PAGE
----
Judo excels in any situation where you're being grabbed, especially if clothes is involved. You learn a lot about breaking grips, controlling movement, and disrupting balance from all sorts of different positions. It's also useful if someone is trying to hit you, and you grab on to them to prevent strikes. On the ground it's not as good as BJJ, but a good club will still give plenty of attention to it.
Don't expect much in the way of gun disarms or how to deal with multiple attackers. But then again there's no reliable way of dealing with those situations except escaping.
I think anyone who is fairly athletic with a good sense of balance and significantly bigger than you will prove difficult to throw until you're actually pretty good at Judo, even if they don't have any grappling training.
In short: Judo is good, but don't expect to be throwing huge people after 6 mos. I think it's easier to dominate an untrained person on the ground than it is in standup grappling. OTOH I think Judo would still help you against said bigger person as a newbie, because you'll do a better job controlling them in the clinch and not getting taken down yourself, compared to the easy pickings you'd probably be untrained vs. bigger person.
My dad did judo when he was younger and actually told me the same thing. In shoriji kempo (the ma I used to practice) they taught us how to roll out of a fall. Is this similar to what you would see in judo?
Originally Posted by mentex
no. judo throws go straight down. you can roll out of aikido throws.
"The hero and the coward both feel the same thing, but the hero projects his fear onto his opponent while the coward runs. 'Fear'. It's the same thing, but it's what you do with it that matters". - Cus D'Amato
Checking out the judo club today most likely.
I'll post what I find out.
Judo is considered a very good MA for self-defense, it's been incorporated in to the h2h program in most military forces in the world.
You should really do a search here and on judoforum for stories of judo in self-defense if that's what you're looking for.
There's lots of threads about it, you just have to look.
Enjoy Judo, it's great.
Some Judo throws you can roll out of, depending on whether or not tori lets go of you or not. Throws like Tomoe Nage, Uki Waza, Yoko Guruma, etc.
Originally Posted by MMAMickey
Thats cool I didn't know that. Thanks for the info guys. I've heard of alot of this stuff online but I wanted to hear what real people thought of it.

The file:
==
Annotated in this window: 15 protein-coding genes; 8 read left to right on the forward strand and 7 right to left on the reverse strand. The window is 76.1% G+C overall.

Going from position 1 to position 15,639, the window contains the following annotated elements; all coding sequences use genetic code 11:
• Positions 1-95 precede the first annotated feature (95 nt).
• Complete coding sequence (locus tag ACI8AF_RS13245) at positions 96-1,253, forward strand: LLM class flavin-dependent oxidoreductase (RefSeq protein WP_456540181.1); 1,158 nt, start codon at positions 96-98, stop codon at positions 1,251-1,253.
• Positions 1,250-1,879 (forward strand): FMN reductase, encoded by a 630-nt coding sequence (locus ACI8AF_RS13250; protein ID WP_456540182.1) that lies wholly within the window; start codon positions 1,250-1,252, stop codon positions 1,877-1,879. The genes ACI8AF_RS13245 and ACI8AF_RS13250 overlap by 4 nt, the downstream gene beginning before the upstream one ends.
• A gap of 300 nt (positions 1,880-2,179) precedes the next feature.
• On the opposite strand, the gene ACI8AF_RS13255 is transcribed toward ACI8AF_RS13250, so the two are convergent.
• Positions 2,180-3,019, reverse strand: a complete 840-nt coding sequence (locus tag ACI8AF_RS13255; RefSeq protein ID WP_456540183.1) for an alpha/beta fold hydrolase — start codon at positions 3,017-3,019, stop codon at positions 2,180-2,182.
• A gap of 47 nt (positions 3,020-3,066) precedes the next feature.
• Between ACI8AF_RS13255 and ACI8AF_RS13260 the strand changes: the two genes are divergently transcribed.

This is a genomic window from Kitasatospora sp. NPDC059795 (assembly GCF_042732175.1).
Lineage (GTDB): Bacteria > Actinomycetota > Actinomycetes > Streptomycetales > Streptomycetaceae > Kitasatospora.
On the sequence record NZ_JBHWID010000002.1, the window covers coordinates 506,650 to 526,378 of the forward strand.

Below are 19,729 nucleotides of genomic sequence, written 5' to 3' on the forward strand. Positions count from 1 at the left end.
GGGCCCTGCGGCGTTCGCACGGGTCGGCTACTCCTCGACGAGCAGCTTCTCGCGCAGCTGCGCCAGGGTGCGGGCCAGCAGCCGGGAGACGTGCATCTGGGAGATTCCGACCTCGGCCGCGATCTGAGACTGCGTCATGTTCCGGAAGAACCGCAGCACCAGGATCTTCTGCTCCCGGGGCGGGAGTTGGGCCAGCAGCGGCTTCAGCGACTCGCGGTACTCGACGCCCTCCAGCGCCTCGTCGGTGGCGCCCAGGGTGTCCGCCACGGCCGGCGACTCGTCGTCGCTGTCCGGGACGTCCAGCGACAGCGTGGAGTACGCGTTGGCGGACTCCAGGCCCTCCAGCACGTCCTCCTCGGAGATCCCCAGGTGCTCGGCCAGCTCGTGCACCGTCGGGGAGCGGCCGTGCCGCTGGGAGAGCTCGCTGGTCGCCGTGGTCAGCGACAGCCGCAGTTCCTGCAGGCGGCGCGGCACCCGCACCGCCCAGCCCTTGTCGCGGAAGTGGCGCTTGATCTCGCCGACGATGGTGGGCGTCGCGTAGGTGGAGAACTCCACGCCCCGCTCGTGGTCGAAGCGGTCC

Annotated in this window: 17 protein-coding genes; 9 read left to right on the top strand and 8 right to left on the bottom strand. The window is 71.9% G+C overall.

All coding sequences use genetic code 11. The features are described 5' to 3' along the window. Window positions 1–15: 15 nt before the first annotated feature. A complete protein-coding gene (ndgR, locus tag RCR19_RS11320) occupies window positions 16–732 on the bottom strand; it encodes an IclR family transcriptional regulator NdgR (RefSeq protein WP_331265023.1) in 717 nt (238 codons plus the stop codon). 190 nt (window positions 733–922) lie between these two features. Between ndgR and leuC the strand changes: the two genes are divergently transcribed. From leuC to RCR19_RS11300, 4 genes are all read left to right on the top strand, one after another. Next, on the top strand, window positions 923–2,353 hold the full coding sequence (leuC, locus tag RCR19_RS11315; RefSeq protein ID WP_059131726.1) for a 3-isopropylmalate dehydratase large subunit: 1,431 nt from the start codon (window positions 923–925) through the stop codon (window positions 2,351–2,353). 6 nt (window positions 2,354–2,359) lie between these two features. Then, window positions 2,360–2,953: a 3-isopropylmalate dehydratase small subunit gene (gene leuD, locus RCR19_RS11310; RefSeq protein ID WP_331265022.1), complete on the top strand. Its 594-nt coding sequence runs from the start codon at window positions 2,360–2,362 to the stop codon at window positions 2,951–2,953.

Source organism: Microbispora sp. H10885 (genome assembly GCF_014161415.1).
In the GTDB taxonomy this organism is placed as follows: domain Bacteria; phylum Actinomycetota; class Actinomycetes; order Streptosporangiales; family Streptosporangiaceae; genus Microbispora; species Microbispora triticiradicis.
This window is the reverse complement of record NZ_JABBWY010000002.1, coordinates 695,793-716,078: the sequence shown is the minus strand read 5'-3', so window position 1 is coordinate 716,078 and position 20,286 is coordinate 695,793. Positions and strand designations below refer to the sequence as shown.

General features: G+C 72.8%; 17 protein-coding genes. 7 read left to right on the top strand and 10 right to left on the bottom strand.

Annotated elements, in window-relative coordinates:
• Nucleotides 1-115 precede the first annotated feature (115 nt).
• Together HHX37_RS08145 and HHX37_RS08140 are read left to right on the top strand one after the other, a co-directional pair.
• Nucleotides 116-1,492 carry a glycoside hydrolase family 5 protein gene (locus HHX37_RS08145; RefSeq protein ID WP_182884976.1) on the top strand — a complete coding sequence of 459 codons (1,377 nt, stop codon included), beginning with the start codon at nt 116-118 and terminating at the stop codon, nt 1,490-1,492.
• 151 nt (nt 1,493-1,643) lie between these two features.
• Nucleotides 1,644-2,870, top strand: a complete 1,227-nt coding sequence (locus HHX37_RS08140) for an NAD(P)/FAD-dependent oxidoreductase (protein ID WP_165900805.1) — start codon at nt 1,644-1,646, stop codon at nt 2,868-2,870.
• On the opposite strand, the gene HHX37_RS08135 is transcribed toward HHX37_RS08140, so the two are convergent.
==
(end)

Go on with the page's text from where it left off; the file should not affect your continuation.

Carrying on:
Originally Posted by Gidi
I most likely will start judo because it sounds more fun for me then bjj which is important because if I dont like what I study I'll never be any good at it.
Also, Judo is generally considered better for self defence.. BJJ is generally considered better for fighting other martial artists.[/QUOTE]
That is interesting, I think it should have its' own thread. It would probably generate some good discussion.
Originally Posted by MMAMickey
It would probably result in either stupid animosity or nothing very helpful.
Originally Posted by MGM
I think the basic argument can probably be summed up something like this. Facts:
- Judo and BJJ are closely related and share many techniques.
- Judo places more emphasis on standup, ergo judo throws are more refined, and judoka are better at them. Judo competition offers little time for newaza, ergo judoka tend to favour a fast and aggressive ground game.
- BJJ places more emphasis on groundwork, ergo BJJ groundwork is more refined, and BJJ practitioners are better at it. BJJ competition does not have much in the way of time restrictions for groundwork, ergo it tends to be more deliberate and technical.
- BJJ commonly has no-gi training and competition; judo typically does not.
Thus an argument could probably be made that judo groundwork is more than sufficient to deal with the untrained, while the realities of self defence makes standing up and good throws is a much better strategy than going to the ground.
The obvious counter to that argument is of course that BJJ takedowns should be more than sufficient to deal with the untrained, while if a real fight does go to the ground it is extremely valuable to be expert at extricating yourself, getting to the top, and getting back up if you so choose.
The other argument in favour of BJJ is that no-gi instruction is widely available while the same is not true of judo. People who think that no one on “the street” wears clothing suitable for judo grips and throws are justly derided; nonetheless it cannot but be an advantage to train in an art that exposes you to training both with and without such grips.
You’ll hopefully notice and feel that I have provided advantages for each art without committing myself to a conclusion. I don’t have one to offer; I believe that all the above is true, that both are effective martial arts for self defence. (You may also notice I do both. Badly, mind, especially judo, but still.)
If I had to vote, I’d probably vote judo, but I wouldn’t do it with much confidence.
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